Regular Firearms Deer Season

Send by email Printer-friendly version Share this

Wisconsin’s regular nine-day gun deer season opens statewide Saturday, Nov. 20, and state wildlife officials say, if weather cooperates, hunters should have plenty of opportunities to fill deer tags and continue to help reduce the size of the state’s deer herd.

Wildlife officials estimate the state’s deer herd is about 1.7 million animals statewide.

Last year, hunters registered 324,460 deer during the regular nine-day season, according to Keith Warnke, deer ecologist for the Department of Natural Resources.

“The 2004 gun opener will be right in the middle of the possible season-opening dates allowed by our current season rules,” Warnke said. “But this will still be at the very tail-end of the breeding season, which generally occurs in late October to early November.”

Deer population models indicate the herd is above goal in many deer management units (DMU). Population goals take into account such things as deer habitat, hunter requests, hunter density, agricultural damage, and vehicle-deer accidents.

In all, 26 of the state’s 135 deer management units have Earn-a-Buck rules in place in 2004. Earn-a-Buck means hunters must first shoot an antlerless deer to “earn” their buck harvest privilege. This is the first EAB season since 1996 and is the outcome of recommendations coming from the Deer 2000 process.

“It is important that hunters shooting antlerless deer in Earn-a-Buck (EAB) units register their antlerless deer in the unit of kill or an adjacent Earn-a-Buck unit in order to get a buck authorization sticker,” said Warnke. “Only those registration stations in EAB units have the buck authorization stickers. Hunters can bring in an antlerless deer and a buck at the same time for registration.”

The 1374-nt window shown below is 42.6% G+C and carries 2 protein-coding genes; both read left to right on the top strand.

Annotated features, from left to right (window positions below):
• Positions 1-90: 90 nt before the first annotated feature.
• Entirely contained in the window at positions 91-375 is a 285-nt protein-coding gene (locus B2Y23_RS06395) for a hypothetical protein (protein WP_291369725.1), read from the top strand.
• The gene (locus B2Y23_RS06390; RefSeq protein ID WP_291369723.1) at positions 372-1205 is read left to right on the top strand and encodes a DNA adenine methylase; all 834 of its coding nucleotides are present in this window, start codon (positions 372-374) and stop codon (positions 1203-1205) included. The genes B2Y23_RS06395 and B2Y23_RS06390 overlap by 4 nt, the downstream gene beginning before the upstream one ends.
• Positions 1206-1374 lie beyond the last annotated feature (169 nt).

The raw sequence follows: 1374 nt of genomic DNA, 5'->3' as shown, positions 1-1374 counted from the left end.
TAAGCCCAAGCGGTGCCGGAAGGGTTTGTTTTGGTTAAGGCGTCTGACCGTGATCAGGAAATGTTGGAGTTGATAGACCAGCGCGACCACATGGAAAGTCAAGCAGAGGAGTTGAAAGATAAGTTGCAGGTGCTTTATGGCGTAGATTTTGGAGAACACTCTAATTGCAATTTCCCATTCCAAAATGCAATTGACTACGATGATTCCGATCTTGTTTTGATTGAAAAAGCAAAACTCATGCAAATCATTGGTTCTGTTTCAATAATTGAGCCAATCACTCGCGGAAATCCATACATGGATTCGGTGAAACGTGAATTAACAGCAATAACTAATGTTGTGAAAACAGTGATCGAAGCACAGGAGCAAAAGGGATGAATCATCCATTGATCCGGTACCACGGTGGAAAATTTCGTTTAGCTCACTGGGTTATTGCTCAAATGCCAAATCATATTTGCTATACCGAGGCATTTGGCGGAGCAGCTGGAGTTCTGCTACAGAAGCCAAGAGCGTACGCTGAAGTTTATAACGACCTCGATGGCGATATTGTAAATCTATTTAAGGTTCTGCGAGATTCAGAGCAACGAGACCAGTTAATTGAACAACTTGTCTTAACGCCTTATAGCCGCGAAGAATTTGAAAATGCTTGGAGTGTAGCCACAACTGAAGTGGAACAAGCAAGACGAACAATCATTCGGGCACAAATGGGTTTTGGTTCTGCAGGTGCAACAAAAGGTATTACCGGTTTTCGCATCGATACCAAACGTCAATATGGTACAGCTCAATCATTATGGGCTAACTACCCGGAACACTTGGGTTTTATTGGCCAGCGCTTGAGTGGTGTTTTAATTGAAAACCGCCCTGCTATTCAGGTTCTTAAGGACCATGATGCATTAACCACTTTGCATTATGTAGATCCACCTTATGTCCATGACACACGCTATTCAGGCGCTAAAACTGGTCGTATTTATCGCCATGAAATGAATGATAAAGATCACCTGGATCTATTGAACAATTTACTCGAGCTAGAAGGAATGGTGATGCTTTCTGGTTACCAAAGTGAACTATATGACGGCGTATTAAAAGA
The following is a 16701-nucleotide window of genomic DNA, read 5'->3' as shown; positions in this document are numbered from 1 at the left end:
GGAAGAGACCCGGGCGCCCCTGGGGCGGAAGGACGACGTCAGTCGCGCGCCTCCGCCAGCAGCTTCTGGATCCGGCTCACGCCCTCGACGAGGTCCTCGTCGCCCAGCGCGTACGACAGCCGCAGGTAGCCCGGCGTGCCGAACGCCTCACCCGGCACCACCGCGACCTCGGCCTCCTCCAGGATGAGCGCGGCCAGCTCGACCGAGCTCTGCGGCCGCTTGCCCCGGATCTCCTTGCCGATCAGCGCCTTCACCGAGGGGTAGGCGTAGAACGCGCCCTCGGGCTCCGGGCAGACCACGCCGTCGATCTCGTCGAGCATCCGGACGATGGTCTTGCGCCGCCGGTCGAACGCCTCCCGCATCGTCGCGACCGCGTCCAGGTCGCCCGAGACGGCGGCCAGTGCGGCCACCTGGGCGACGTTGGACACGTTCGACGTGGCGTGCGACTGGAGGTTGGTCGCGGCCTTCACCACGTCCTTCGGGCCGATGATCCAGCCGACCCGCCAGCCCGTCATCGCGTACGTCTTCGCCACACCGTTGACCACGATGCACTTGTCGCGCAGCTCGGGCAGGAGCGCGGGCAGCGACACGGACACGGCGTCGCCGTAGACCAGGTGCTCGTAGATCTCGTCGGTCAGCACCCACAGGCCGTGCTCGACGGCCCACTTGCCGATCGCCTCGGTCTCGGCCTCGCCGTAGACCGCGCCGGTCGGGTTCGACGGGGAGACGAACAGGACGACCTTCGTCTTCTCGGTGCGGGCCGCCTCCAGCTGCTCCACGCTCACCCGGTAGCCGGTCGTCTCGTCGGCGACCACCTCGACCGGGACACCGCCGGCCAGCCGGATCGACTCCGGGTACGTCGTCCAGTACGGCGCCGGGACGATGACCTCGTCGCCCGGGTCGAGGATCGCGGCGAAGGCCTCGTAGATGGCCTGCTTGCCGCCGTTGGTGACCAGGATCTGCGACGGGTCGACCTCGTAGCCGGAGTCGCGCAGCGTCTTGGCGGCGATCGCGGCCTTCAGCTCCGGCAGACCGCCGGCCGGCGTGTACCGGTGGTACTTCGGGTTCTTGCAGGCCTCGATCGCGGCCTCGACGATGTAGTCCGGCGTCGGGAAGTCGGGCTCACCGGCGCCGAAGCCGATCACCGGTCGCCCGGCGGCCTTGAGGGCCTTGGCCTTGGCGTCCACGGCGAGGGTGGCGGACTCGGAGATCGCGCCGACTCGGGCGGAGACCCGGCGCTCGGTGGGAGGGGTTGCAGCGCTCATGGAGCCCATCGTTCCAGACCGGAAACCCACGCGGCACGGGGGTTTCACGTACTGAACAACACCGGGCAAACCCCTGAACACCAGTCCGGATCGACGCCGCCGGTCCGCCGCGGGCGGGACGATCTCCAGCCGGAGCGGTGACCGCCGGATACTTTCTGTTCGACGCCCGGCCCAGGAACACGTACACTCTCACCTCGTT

Many hunters participated in the October Zone T and Earn-a-Buck hunt so they would have a buck permit in their pocket on opening day. Earn-a-Buck permits earned outside of CWD management units are good in any non-CWD unit. EAB stickers earned in a CWD unit are good only in CWD units.

“Hunters could greatly help us out if they make sure that each antlerless deer registered in an EAB zone has its ear slit by the registration station attendant as required,” said Warnke. “Sometimes, with all the action of opening weekend, things can get missed.”

Maps of the state’s DMUs with specific season dates, bag limits and tagging options are in the 2004 Wisconsin Deer Hunting Regulations pamphlet available on the DNR Web site at or at license vendors and DNR Service Centers.

Forty-eight deer management units were included in the Oct. 28-31 Zone T antlerless deer hunt. The Zone T units are all more than 20 percent above target population goals. Hunters receive one free Zone T antlerless carcass tag with each deer hunting license (gun and archery) they purchase that can be used to shoot an antlerless deer in any of the designated Zone T or Earn-a-Buck units during any deer hunting season. In addition to Zone T, many DMUs will have bonus antlerless tags available for hunters who wish to harvest additional antlerless deer. Bonus antlerless tags are available for purchase ($12 resident, $20 non-resident) from any license agent.